News

Lewis urges public to fight disparities

by Lana Haight, Saskatoon Star Phoenix April 4, 2007

Call him an idealist or a romantic, but Stephen Lewis says he just can’t get over the disparities in the world.

“What has happened to the moral anchor of the world?” asked the internationally recognized diplomat and former United Nations Special Envoy for HIV/AIDS in Africa.

Speaking to more than 1,500 students, faculty and guests at the University of Saskatchewan on Tuesday in recognition of the university’s 100th birthday, Lewis pointed out that disparities exist in Saskatoon, as well.

“Low-income neighbourhoods were much more likely to suffer from a wide range of diseases and disorders in comparison to middle- and high-income neighbourhoods,” Lewis read from a Saskatoon Health Region report on health disparities based on income.

At least there is hope in Saskatchewan, where people understand the importance of community intervention in solving such disparities, Lewis said.

He commended the university’s college of nursing and the RBC Foundation, which has donated $750,000 to the college, for trying to make a difference by getting involved in community development projects at home and abroad. But he didn’t have kind words for the broader international community.

“What is it about Africa? Why are these people dispensable?” he implored.

Lewis expressed frustration with the lack of action on the part of the United Nations in the Darfur region of Sudan, where at least 200,000 people have been murdered after being brutalized and raped, while millions more have been displaced from their homes.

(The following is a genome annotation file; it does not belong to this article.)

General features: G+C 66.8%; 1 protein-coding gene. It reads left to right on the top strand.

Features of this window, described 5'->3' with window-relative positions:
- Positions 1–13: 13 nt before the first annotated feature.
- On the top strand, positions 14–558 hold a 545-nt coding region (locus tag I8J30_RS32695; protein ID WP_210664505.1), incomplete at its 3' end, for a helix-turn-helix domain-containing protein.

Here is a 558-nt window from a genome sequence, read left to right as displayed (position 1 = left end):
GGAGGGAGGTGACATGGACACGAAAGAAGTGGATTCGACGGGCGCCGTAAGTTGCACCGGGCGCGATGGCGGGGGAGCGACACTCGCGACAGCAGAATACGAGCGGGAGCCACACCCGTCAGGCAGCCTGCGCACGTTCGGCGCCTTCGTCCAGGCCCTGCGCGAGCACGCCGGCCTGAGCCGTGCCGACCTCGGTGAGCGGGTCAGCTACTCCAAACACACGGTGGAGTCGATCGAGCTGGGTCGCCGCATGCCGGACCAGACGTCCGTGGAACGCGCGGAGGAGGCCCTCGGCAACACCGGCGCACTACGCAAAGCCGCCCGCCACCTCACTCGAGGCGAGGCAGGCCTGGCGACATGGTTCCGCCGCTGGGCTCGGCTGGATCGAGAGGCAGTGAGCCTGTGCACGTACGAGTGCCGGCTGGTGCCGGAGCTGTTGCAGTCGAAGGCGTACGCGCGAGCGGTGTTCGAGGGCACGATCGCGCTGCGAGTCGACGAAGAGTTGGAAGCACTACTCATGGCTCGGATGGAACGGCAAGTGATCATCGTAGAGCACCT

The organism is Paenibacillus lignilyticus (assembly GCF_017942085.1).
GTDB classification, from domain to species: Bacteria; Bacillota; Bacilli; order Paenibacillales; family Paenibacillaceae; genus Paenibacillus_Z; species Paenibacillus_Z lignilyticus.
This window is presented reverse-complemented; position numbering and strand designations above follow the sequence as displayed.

“For four years we have watched what everyone acknowledges is a genocide in Darfur and the entire world has yet to rally to the salvation of those people.”

Lewis also painted a dismal picture of HIV/AIDS ravaging African families. He told stories of young children, in many cases infected themselves, being raised by their grandmothers.

Worldwide, 40 million people are dying from HIV/AIDS. As many as three million children are infected with the deadly virus contracted most often from their mothers during birth. If not treated, 50 per cent of these children will die before they are two years old. By age eight, only 20 percent will still be living. And the treatment, commonly available in the western world, is not complicated. A tablet of the drug nevirapine given to the mother while in labour and a liquid dose given to the infant within 72 hours of being born reduces the transmission by 50 per cent, Lewis said.

“You have carnage among children that is completely unnecessary.”

Tuesday’s public lecture was organized by the college of nursing. Lewis was an obvious choice as speaker to launch the college’s RBC Community Development Program, said acting dean Joan Sawatzky.

“He has a talent for confronting the audiences to whom he speaks with the harsh realities of communities whether it’s local or international. He’s got the credibility to speak with passion to the needs that are out there. At the same time, he can communicate that hope and challenge everybody to say, “What can I do about this?”

And that’s a question the nursing faculty are asking themselves as they determine the kinds of development work they can do with the RBC grant to improve the lives of people living in Saskatoon, in the province and even around the world.

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